Foley on Microsoft

Can Microsoft Save Windows Azure?

Mary Jo Foley speculates on the future of Microsoft's public cloud play.

Microsoft is slowly but surely working to make its Windows Azure cloud platform more palatable to the masses -- though without the benefit of roadmap leaks, it would be hard for most customers to know this.

When Microsoft began cobbling together its Windows Azure cloud plans back in 2007, there was a grand architectural plan. In a nutshell, Microsoft wanted to recreate Windows so that Redmond could run users' applications and store their data across multiple Windows Server machines located in Microsoft's (plus a few partners') own datacenters. In the last five years, Microsoft has honed that vision but has never really deviated too far from its original roadmap.

For Platform as a service (PaaS) purists -- and Microsoft-centric shops -- Windows Azure looked like a distributed-systems engineer's dream come true. For those unwilling or unable to rewrite existing apps or develop new ones that were locked into the Microsoft System Center- and .NET-centric worlds, it was far less appealing.

How many external, paying customers are on Windows Azure? Microsoft officials won't say -- and that's typically a sign that there aren't many. My contacts tell me that even some of the big Azure wins that Microsoft trumpeted ended up trying Windows Azure for one project and then quietly slinking away from the platform. However, Windows Azure is no Windows Vista. Nor is it about to go the way of the Kin. But without some pretty substantial changes, it's not on track to grow the way Microsoft needs it to.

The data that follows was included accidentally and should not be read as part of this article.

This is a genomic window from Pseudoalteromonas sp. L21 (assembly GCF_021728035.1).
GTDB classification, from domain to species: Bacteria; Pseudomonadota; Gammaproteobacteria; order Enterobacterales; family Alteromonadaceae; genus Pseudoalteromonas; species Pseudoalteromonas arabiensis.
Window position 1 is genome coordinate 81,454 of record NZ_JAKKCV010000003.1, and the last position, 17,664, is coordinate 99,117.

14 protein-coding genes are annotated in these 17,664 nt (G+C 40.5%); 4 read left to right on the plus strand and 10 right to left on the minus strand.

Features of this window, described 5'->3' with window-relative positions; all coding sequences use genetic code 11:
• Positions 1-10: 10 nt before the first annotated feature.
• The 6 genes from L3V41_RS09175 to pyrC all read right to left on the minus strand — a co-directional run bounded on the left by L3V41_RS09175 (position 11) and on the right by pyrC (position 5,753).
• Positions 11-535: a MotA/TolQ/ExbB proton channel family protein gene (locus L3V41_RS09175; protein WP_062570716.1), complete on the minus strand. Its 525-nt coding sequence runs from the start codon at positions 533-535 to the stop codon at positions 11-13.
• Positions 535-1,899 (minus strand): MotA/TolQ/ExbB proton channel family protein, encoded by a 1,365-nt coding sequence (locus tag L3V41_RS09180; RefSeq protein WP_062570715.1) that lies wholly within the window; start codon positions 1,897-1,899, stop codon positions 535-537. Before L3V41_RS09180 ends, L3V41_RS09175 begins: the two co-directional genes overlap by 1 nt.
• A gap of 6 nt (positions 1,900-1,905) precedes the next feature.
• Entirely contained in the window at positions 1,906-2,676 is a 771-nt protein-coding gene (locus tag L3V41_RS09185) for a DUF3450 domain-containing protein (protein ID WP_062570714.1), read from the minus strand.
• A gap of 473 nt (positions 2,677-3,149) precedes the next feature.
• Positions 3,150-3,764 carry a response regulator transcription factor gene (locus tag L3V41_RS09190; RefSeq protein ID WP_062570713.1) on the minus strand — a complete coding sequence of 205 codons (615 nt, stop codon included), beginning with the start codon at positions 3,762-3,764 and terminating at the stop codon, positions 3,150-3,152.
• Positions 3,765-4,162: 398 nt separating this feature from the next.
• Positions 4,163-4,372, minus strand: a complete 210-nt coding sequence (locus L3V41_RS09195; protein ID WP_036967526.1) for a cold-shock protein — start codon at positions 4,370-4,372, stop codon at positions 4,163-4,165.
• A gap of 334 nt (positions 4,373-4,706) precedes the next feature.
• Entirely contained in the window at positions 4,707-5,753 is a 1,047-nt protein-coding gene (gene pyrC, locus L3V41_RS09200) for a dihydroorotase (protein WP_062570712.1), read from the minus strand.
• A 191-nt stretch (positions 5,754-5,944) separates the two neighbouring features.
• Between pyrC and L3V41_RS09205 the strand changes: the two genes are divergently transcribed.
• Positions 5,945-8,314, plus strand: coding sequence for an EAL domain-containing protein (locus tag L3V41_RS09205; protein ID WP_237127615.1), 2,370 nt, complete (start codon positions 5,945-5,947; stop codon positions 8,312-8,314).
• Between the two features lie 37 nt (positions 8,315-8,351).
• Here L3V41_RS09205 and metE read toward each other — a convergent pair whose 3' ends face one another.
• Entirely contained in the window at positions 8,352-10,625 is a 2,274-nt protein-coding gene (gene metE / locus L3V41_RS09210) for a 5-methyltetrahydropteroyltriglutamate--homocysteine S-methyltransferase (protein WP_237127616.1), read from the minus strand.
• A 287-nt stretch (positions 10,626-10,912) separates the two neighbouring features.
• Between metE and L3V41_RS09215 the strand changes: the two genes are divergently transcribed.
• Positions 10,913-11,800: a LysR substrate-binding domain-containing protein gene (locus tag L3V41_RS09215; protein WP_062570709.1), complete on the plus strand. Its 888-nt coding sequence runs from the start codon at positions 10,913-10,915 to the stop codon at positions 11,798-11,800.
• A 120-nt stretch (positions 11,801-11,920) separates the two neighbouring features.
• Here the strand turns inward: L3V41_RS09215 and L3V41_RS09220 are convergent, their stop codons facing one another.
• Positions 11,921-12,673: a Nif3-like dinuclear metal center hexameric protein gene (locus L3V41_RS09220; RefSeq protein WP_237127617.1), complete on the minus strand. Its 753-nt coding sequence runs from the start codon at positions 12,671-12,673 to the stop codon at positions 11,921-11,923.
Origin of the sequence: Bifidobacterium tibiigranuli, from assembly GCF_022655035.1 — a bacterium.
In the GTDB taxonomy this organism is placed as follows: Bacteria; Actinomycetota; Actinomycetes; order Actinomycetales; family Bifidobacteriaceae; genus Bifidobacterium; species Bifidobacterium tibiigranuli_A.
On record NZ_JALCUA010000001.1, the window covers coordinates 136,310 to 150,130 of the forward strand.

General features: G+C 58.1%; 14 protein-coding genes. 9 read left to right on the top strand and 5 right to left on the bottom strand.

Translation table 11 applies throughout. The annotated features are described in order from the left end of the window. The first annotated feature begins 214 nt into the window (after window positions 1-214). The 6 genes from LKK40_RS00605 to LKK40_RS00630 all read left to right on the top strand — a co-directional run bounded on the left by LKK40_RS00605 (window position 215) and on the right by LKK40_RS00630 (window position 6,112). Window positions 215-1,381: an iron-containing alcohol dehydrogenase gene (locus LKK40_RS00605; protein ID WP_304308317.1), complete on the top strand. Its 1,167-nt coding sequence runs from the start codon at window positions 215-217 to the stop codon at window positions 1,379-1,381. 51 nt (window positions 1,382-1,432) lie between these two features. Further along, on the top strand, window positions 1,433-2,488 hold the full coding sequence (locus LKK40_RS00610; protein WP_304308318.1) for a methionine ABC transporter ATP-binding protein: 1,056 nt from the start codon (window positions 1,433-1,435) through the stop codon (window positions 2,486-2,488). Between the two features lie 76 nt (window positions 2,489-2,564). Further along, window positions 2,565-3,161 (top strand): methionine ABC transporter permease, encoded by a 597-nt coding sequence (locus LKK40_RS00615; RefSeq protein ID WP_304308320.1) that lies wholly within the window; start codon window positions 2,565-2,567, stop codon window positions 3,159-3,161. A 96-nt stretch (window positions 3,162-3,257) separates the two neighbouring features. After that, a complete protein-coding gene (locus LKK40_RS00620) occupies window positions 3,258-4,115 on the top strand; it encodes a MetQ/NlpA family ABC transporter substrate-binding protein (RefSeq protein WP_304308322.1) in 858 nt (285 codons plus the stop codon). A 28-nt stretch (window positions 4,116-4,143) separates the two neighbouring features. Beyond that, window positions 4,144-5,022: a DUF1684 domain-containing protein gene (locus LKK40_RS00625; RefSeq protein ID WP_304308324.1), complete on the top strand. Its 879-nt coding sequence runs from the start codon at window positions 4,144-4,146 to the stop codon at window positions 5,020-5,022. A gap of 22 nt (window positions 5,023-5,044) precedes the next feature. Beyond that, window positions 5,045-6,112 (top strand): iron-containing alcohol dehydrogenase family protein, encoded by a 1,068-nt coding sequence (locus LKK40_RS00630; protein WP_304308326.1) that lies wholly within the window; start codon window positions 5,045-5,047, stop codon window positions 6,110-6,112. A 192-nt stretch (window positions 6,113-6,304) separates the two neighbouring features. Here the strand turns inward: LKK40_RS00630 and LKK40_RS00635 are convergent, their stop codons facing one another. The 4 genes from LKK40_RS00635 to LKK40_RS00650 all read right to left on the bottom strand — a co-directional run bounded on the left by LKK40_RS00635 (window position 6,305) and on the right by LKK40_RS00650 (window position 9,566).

This fact hasn't been lost on the Microsoft management. Starting last year, Microsoft began making a few customer- and partner-requested tweaks to Windows Azure around pricing. Then the 'Softies started getting a bit more serious about providing support for non-Microsoft development tools and frameworks for Windows Azure. Developer champion and .NET Corporate Vice President Scott Guthrie traded his red shirt for an Azure-blue one (figuratively -- still not yet literally) and moved to work on the Windows Azure application platform.

Starting around March this year, Microsoft is slated to make some very noticeable changes to Windows Azure. That's when the company will begin testing with customers its persistent virtual machine that will allow users to run Windows Server, Linux(!), SharePoint and SQL Server on Windows Azure -- functionality for which many customers have been clamoring. This means that Microsoft will be, effectively, following in rival Amazon's footsteps and adding more Infrastructure as a Service components to a platform that Microsoft has been touting as pure PaaS.